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In Portuguese, the expression "Para o povo, não há cangalha que sirva" is used to describe a situation where people blame others for their own failure even being obvious that the results are their own.

"Cangalha" is something used to carry heavy objetcs in a donkey or horse, so the reason for slowing down.

A literal translation is "For the people, there is no saddle which serves."

The scenario for this expression would be, for example, a group of people who does not want to work in a company, saying that they don’t earn enough for that, so the boss give them a raise. Later, they start arguing and stop working again saying that they don’t have ar conditioner, so they receive it. Again after some time they stop working saying that they need to sit in order to work properly...and goes on .. by the end they stop working and argue that they are not coming back to work unless they hire someone to work for them!

Is there an equivalent expression about it in English?

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    I've added the [translation] tag here. Please see the detailed tag info for help with adding more data to the question. If Google's literal translation is off — which is certainly not unknown! — please do correct that.
    – Andrew Leach
    Sep 12, 2018 at 6:18
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    Nothing is ever his fault. Still not sure what is being asked here. Perhaps you could add a description of a complete scenario where this saying would be used.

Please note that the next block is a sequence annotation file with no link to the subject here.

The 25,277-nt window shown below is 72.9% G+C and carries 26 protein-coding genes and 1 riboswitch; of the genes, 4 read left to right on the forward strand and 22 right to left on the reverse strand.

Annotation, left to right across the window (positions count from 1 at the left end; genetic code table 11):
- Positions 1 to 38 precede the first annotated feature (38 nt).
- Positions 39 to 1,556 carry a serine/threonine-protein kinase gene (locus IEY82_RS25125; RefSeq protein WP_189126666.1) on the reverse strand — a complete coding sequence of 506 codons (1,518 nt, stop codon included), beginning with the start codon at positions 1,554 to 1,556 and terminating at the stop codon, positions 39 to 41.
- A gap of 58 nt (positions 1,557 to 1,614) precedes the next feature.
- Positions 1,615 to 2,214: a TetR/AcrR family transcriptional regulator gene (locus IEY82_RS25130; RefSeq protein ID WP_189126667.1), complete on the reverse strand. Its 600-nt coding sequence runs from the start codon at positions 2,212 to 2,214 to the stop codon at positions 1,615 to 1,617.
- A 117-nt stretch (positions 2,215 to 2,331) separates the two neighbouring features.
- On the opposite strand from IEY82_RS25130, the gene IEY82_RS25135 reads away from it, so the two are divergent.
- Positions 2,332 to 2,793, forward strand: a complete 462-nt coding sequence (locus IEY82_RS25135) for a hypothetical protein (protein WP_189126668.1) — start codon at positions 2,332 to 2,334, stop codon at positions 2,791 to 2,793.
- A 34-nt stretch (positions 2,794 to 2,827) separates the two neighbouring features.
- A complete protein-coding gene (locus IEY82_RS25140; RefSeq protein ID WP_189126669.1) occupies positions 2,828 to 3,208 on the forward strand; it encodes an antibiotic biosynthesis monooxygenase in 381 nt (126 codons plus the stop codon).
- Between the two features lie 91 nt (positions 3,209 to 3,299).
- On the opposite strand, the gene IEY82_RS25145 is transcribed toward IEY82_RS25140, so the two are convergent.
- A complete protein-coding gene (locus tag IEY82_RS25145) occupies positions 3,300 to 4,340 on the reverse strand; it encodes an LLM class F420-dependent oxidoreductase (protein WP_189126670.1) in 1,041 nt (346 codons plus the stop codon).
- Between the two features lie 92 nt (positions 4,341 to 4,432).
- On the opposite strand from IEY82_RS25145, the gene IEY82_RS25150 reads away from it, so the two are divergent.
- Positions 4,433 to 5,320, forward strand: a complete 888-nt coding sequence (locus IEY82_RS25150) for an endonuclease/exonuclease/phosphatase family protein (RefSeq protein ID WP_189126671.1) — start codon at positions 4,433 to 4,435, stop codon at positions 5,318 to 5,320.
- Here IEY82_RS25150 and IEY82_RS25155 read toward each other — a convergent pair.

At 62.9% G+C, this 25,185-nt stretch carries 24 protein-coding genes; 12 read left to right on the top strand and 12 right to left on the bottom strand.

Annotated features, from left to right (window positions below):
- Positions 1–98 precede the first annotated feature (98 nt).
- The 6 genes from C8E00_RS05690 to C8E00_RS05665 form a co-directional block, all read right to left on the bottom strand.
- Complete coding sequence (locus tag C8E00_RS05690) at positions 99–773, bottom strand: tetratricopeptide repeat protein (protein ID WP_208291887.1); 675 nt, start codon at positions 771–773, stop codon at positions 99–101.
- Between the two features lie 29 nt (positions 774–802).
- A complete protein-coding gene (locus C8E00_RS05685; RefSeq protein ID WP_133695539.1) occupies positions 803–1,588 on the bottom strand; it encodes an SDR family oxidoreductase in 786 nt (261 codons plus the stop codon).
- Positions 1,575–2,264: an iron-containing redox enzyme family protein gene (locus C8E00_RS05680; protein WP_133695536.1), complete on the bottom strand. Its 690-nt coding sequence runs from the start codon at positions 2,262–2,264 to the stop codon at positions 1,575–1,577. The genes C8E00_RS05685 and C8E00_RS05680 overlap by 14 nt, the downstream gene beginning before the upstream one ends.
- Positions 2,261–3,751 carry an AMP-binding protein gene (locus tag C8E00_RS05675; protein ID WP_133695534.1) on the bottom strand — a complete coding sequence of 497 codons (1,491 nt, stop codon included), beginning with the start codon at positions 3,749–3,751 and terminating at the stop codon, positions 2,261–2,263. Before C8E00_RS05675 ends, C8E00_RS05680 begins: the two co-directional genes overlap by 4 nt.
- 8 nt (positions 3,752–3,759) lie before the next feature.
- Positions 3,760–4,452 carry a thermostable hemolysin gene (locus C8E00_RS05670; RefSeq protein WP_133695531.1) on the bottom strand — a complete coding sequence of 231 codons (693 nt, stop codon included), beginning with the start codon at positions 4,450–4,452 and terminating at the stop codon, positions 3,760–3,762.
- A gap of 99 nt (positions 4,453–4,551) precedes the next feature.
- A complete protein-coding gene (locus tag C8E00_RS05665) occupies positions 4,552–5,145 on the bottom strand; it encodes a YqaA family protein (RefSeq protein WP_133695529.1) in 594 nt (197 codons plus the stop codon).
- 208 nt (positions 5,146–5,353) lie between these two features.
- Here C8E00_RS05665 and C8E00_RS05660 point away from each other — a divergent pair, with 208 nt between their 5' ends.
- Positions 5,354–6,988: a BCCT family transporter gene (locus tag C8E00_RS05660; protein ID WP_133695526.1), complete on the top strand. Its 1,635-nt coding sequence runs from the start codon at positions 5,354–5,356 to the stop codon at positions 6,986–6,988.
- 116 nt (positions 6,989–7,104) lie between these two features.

– Jim
    Sep 12, 2018 at 7:19
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    There’s a certain element of give ’em an inch and they’ll take a mile to this, but I don’t think that would be a good equivalent in and of itself. It seems like a combination of greediness and ingratitude, basically. Sep 12, 2018 at 15:27

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I believe the equivalent in English would be "Some people are never happy".

Additionally, you could use "There's no pleasing some people", as suggested by Janus in the comments.

I can't find any equivalent phrase or idiom that expresses it more figuratively. It could be considered similar to "The grass is always greener on the other side of the fence", but that is more related to envy rather than continual complaining.

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    Similarly, there’s no pleasing [some people]. Sep 12, 2018 at 15:13
  • I believe the closest one so far is this.
    – Adriano
    Sep 15, 2018 at 2:02

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